More information

WHS Induction Series. 36 Toolbox Talks. Contents

WHS Induction Series. 36 Toolbox Talks. Contents 36 Toolbox Talks 3-5 minute toolbox talks for induction or refresher safety training. Having regular training programs that educate your workers about workplace issues has never been easier than now with

More information

Responsibilities of Public Health Departments to Control Tuberculosis

Responsibilities of Public Health Departments to Control Tuberculosis Responsibilities of Public Health Departments to Control Tuberculosis Purpose: Tuberculosis (TB) is an airborne infectious disease that endangers communities. This document articulates the activities that

More information

10.4 The ICF and accident compensation in Australia

10.4 The ICF and accident compensation in Australia 10.4 The ICF and accident compensation in Australia John Walsh, Actuarial, PricewaterhouseCoopers Address for correspondence: john.e.walsh@au.pwcglobal.com Abstract This paper briefly describes the Australian

More information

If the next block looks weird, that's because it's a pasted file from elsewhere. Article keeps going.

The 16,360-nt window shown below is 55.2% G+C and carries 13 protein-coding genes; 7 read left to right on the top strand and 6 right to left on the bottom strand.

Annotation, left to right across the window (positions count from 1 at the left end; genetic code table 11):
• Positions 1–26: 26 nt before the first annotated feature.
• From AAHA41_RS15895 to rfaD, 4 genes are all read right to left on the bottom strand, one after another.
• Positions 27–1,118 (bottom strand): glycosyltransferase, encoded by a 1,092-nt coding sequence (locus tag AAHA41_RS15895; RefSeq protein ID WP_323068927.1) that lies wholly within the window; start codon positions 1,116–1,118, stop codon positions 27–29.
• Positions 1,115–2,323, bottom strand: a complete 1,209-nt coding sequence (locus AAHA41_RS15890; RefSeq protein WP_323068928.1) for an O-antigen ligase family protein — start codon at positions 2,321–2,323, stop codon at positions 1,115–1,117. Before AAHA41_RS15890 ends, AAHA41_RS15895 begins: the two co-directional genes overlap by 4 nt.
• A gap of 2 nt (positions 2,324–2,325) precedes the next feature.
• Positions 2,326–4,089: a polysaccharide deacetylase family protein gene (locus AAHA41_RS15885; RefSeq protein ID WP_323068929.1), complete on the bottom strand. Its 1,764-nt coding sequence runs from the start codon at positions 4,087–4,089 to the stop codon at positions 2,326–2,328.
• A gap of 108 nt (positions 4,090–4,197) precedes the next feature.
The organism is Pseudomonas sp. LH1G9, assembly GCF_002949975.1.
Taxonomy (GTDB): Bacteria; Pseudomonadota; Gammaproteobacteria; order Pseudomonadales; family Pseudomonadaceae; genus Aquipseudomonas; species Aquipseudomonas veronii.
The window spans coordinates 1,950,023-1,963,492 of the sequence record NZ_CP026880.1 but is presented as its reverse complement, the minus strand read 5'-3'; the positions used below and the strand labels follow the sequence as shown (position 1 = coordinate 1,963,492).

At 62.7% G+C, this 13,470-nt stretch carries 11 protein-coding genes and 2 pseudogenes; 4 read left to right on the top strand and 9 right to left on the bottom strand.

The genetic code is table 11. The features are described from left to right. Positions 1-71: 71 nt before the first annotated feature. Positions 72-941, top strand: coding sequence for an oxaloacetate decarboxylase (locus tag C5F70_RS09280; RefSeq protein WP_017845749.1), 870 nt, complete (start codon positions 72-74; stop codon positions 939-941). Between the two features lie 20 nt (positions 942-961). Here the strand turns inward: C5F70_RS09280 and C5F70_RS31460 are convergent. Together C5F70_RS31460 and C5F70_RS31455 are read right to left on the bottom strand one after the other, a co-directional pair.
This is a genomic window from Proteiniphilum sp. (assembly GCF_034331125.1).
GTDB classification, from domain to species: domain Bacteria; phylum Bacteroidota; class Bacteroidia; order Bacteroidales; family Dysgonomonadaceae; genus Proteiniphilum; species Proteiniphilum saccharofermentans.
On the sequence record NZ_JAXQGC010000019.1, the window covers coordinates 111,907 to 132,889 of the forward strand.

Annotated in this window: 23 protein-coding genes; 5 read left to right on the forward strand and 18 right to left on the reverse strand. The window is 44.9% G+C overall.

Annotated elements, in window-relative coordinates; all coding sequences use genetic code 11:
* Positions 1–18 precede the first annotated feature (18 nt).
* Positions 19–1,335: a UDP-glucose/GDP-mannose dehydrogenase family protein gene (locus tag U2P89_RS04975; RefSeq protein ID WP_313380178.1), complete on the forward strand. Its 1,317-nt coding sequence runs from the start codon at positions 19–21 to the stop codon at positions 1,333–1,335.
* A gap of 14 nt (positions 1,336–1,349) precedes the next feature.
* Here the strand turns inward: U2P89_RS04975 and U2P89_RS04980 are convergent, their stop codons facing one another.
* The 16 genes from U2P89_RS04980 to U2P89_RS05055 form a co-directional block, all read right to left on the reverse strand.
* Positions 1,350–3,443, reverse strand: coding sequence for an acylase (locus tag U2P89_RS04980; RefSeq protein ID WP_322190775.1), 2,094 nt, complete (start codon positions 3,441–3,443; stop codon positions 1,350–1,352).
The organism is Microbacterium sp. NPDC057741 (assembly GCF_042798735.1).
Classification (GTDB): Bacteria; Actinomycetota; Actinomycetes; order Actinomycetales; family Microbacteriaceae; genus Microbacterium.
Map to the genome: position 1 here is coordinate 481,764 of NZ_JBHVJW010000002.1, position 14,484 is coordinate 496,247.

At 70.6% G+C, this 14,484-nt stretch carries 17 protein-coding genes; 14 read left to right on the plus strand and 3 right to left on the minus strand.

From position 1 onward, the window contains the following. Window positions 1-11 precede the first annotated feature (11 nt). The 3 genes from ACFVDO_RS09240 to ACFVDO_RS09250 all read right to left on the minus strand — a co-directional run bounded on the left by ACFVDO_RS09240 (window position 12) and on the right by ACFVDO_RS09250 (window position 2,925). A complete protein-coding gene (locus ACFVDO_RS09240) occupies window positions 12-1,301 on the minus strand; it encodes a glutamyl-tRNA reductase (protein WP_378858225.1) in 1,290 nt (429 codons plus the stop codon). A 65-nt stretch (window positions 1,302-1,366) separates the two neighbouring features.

PSPSOHS602A Develop OHS information and data analysis and reporting and recording processes

PSPSOHS602A Develop OHS information and data analysis and reporting and recording processes PSPSOHS602A Develop OHS information and data analysis and reporting and recording processes Release: 3 PSPSOHS602A Develop OHS information and data analysis and reporting and recording processes Modification

More information

[Name of Program] [Year] Risk Management Plan

[Name of Program] [Year] Risk Management Plan 1. Purpose [Name of Program] [Year] Risk Management Plan The purpose of the Risk Management Program is to support the mission and vision of [Name of Program] as it pertains to clinical risk and consumer

More information

Second round Consultation July 2013. Perioperative Nurses College of NZNO. 1 P a g e. Perioperative Nurses College of NZNO, July 2013,

Second round Consultation July 2013. Perioperative Nurses College of NZNO. 1 P a g e. Perioperative Nurses College of NZNO, July 2013, Proposal of formalising the role and education pathway of the Registered Nurse who is providing anaesthetic assistance to the Anaesthetist within the perioperative continuum. Second round Consultation

More information

Model Safety Program

Model Safety Program Model Safety Program DATE: SUBJECT: Standard Practice Instruction for Accident Investigation and Reporting REGULATORY STANDARD: OSHA 29 CFR 1904 RESPONSIBILITY: The company is. He/she is solely responsible

More information

NATIONAL WORKERS COMPENSATION AND OCCUPATIONAL HEALTH AND SAFETY FRAMEWORKS